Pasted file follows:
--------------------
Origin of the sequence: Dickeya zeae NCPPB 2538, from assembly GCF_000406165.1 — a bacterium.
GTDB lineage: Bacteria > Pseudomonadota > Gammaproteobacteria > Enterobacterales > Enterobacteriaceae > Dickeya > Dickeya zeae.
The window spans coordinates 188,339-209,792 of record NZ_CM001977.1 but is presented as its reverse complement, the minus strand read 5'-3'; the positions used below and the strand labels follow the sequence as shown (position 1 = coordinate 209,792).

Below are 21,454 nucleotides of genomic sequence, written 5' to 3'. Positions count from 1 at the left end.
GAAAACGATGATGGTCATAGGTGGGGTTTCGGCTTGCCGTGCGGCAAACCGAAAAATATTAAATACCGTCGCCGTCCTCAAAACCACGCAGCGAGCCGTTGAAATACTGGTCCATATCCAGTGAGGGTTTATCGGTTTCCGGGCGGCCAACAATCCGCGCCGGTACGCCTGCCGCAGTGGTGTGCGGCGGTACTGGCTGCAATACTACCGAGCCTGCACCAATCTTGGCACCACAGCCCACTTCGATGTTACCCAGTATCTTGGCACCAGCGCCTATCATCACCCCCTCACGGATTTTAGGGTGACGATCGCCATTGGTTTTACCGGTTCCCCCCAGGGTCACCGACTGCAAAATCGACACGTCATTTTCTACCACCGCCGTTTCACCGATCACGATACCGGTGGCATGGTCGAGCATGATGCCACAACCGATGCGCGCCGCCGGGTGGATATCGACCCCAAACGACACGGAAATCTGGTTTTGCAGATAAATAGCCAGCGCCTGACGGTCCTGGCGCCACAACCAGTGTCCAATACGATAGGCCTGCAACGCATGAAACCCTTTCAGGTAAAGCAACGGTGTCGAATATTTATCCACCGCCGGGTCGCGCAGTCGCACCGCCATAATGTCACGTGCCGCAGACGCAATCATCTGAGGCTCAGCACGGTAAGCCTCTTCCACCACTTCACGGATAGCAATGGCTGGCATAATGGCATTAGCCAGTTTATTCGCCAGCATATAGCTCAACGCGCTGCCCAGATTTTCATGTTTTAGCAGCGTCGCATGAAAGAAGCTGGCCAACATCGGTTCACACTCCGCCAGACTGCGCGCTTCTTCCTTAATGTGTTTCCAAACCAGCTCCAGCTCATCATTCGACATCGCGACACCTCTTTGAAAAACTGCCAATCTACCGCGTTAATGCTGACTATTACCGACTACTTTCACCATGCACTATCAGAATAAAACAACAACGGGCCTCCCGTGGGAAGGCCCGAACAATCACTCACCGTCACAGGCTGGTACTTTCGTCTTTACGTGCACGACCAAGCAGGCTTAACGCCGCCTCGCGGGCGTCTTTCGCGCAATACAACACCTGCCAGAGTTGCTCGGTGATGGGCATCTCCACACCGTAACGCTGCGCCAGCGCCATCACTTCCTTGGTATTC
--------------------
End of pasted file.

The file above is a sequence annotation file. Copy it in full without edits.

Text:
Origin of the sequence: Dickeya zeae NCPPB 2538, from assembly GCF_000406165.1 — a bacterium.
GTDB lineage: Bacteria > Pseudomonadota > Gammaproteobacteria > Enterobacterales > Enterobacteriaceae > Dickeya > Dickeya zeae.
The window spans coordinates 188,339-209,792 of record NZ_CM001977.1 but is presented as its reverse complement, the minus strand read 5'-3'; the positions used below and the strand labels follow the sequence as shown (position 1 = coordinate 209,792).

Below are 21,454 nucleotides of genomic sequence, written 5' to 3'. Positions count from 1 at the left end.
GAAAACGATGATGGTCATAGGTGGGGTTTCGGCTTGCCGTGCGGCAAACCGAAAAATATTAAATACCGTCGCCGTCCTCAAAACCACGCAGCGAGCCGTTGAAATACTGGTCCATATCCAGTGAGGGTTTATCGGTTTCCGGGCGGCCAACAATCCGCGCCGGTACGCCTGCCGCAGTGGTGTGCGGCGGTACTGGCTGCAATACTACCGAGCCTGCACCAATCTTGGCACCACAGCCCACTTCGATGTTACCCAGTATCTTGGCACCAGCGCCTATCATCACCCCCTCACGGATTTTAGGGTGACGATCGCCATTGGTTTTACCGGTTCCCCCCAGGGTCACCGACTGCAAAATCGACACGTCATTTTCTACCACCGCCGTTTCACCGATCACGATACCGGTGGCATGGTCGAGCATGATGCCACAACCGATGCGCGCCGCCGGGTGGATATCGACCCCAAACGACACGGAAATCTGGTTTTGCAGATAAATAGCCAGCGCCTGACGGTCCTGGCGCCACAACCAGTGTCCAATACGATAGGCCTGCAACGCATGAAACCCTTTCAGGTAAAGCAACGGTGTCGAATATTTATCCACCGCCGGGTCGCGCAGTCGCACCGCCATAATGTCACGTGCCGCAGACGCAATCATCTGAGGCTCAGCACGGTAAGCCTCTTCCACCACTTCACGGATAGCAATGGCTGGCATAATGGCATTAGCCAGTTTATTCGCCAGCATATAGCTCAACGCGCTGCCCAGATTTTCATGTTTTAGCAGCGTCGCATGAAAGAAGCTGGCCAACATCGGTTCACACTCCGCCAGACTGCGCGCTTCTTCCTTAATGTGTTTCCAAACCAGCTCCAGCTCATCATTCGACATCGCGACACCTCTTTGAAAAACTGCCAATCTACCGCGTTAATGCTGACTATTACCGACTACTTTCACCATGCACTATCAGAATAAAACAACAACGGGCCTCCCGTGGGAAGGCCCGAACAATCACTCACCGTCACAGGCTGGTACTTTCGTCTTTACGTGCACGACCAAGCAGGCTTAACGCCGCCTCGCGGGCGTCTTTCGCGCAATACAACACCTGCCAGAGTTGCTCGGTGATGGGCATCTCCACACCGTAACGCTGCGCCAGCGCCATCACTTCCTTGGTATTC